I know a thing or two about struggling readers, both as a classroom teacher and as a mom, and one of my favorite tools for helping kids delve into reading is offering it up as a way to get more interaction with a current obsession. Sometimes that means putting a car magazine in the hands of a young car enthusiast. Sometimes it means offering up stories about a beloved popular character, and that’s just where you can use your child’s enthusiasm for some of the great kids’ content on Netflix to encourage reading.
Here are some shows geared toward the middle grade crowd that have book counterparts.
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The gorgeous artwork you can see here on the cover of the first Hilda graphic novel carries over to the show. It’s an absolute visual delight to take in, and it has plenty of appeal to both fantasy and nature lovers.
I was excited to share She-Ra with my daughter because I loved her so much back in the 80s. The reboot of She-Ra is pretty different, but in a good way. If your kids become obsessed with She-Ra, as my daughter is, you can find both chapter books and graphic novels about her adventures.
For those parents who, like me, often watch television alongside their children, The Dragon Prince is one of those kids’ shows that are actually pretty pleasant to watch. The animation is beautiful, the characters are complex, and the plot has a slow burn reveal that unfurls over seasons, much as adult show dramatic plots tend to do. You can find Dragon Prince books in both chapter book and graphic novel format.
Anne with an “E”
You probably know that Netflix’s love-it-or-hate-it Anne with an E is based on the Anne of Greene Gables series, but you might not have known that there’s a graphic novel edition of the beloved classic available now.
Lemony Snicket’s A Series of Unfortunate Events
The book series about the precocious, resilient Beaudelaire children and Count Olaf’s dastardly deeds is among my all-time favorite read aloud experiences with my children. It was such a treat for us to watch the book-inspired series on Netflix and talk about how things were changed for the Netflix series, why those choices might have been made, and how well the tv characters matched the mental picture of the characters we formed from reading the book.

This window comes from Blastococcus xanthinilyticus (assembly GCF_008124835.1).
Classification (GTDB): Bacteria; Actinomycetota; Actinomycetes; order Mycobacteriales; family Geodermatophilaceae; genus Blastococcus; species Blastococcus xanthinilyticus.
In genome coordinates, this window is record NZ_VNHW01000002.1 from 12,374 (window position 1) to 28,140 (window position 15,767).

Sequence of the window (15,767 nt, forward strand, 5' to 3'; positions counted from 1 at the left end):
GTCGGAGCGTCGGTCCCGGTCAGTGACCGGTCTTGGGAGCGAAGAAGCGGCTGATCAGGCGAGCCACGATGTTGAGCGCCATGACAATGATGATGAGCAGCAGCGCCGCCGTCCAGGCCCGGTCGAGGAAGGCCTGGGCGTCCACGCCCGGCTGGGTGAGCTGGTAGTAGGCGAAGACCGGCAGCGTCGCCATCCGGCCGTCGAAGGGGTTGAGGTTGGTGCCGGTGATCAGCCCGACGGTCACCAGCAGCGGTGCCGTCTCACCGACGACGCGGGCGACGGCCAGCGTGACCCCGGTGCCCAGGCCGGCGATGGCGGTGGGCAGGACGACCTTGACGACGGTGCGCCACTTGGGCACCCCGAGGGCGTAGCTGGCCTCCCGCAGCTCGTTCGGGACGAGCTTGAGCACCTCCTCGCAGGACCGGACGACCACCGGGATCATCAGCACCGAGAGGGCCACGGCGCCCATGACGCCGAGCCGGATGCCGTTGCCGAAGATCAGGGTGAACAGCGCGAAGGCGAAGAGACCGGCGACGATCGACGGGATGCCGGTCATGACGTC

If your kids enjoy Harry Potter, they’ll see some remarkable similarities to the boarding school for young witches in The Worst Witch.
Okay, it’s fair to say that Captain Underpants doesn’t have a ton of appeal for adults. But in my house, Dav Pilkey, the author of the series, is an absolute saint for creating books (including the Dog Man series) that helped my daughter become an interested, independent reader. Read and watch on, kiddo.
The title sounds pretty scary, I know. But somehow this story of middle schoolers navigating a zombie/monster apocalypse isn’t really too scary and manages to strike notes of humor and adventure. The books are in chapter book format, but with lots of pictures, they’re also a good bridge between graphic novels and more wordy books.
I must have read at least thirty Babysitters Club books when I was a kid. The books about entrepreneurial girls felt so empowering to me, and that sentiment holds up across generations. The classic chapter books are still available out there, though the covers have been updated, and now graphic novel versions of the first several books are available as well.